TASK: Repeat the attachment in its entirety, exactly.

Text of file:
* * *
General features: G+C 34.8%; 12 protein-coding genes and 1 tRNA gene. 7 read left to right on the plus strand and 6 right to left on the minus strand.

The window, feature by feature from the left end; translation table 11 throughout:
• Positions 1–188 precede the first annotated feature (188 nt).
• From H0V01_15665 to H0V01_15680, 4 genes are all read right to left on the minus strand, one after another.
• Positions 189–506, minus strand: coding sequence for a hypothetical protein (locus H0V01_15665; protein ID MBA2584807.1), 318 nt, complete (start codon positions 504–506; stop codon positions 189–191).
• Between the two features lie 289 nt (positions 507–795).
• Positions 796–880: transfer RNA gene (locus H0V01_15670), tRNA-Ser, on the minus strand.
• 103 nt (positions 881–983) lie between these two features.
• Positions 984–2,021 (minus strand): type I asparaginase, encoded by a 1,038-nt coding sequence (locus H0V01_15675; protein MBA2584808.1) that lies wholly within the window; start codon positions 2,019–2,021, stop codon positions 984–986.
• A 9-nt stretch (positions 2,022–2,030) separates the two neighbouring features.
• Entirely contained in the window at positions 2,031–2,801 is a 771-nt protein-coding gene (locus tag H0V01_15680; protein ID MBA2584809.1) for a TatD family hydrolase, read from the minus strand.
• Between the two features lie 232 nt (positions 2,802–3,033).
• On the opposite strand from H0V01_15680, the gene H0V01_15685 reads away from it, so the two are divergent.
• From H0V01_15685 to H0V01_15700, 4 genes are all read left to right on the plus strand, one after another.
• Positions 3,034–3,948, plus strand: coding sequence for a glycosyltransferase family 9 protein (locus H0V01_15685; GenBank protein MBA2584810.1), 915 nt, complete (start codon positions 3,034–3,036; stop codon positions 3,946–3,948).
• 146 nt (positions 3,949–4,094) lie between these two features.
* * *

General features: G+C 34.8%; 12 protein-coding genes and 1 tRNA gene. 7 read left to right on the plus strand and 6 right to left on the minus strand.

The window, feature by feature from the left end; translation table 11 throughout:
• Positions 1–188 precede the first annotated feature (188 nt).
• From H0V01_15665 to H0V01_15680, 4 genes are all read right to left on the minus strand, one after another.
• Positions 189–506, minus strand: coding sequence for a hypothetical protein (locus H0V01_15665; protein ID MBA2584807.1), 318 nt, complete (start codon positions 504–506; stop codon positions 189–191).
• Between the two features lie 289 nt (positions 507–795).
• Positions 796–880: transfer RNA gene (locus H0V01_15670), tRNA-Ser, on the minus strand.
• 103 nt (positions 881–983) lie between these two features.
• Positions 984–2,021 (minus strand): type I asparaginase, encoded by a 1,038-nt coding sequence (locus H0V01_15675; protein MBA2584808.1) that lies wholly within the window; start codon positions 2,019–2,021, stop codon positions 984–986.
• A 9-nt stretch (positions 2,022–2,030) separates the two neighbouring features.
• Entirely contained in the window at positions 2,031–2,801 is a 771-nt protein-coding gene (locus tag H0V01_15680; protein ID MBA2584809.1) for a TatD family hydrolase, read from the minus strand.
• Between the two features lie 232 nt (positions 2,802–3,033).
• On the opposite strand from H0V01_15680, the gene H0V01_15685 reads away from it, so the two are divergent.
• From H0V01_15685 to H0V01_15700, 4 genes are all read left to right on the plus strand, one after another.
• Positions 3,034–3,948, plus strand: coding sequence for a glycosyltransferase family 9 protein (locus H0V01_15685; GenBank protein MBA2584810.1), 915 nt, complete (start codon positions 3,034–3,036; stop codon positions 3,946–3,948).
• 146 nt (positions 3,949–4,094) lie between these two features.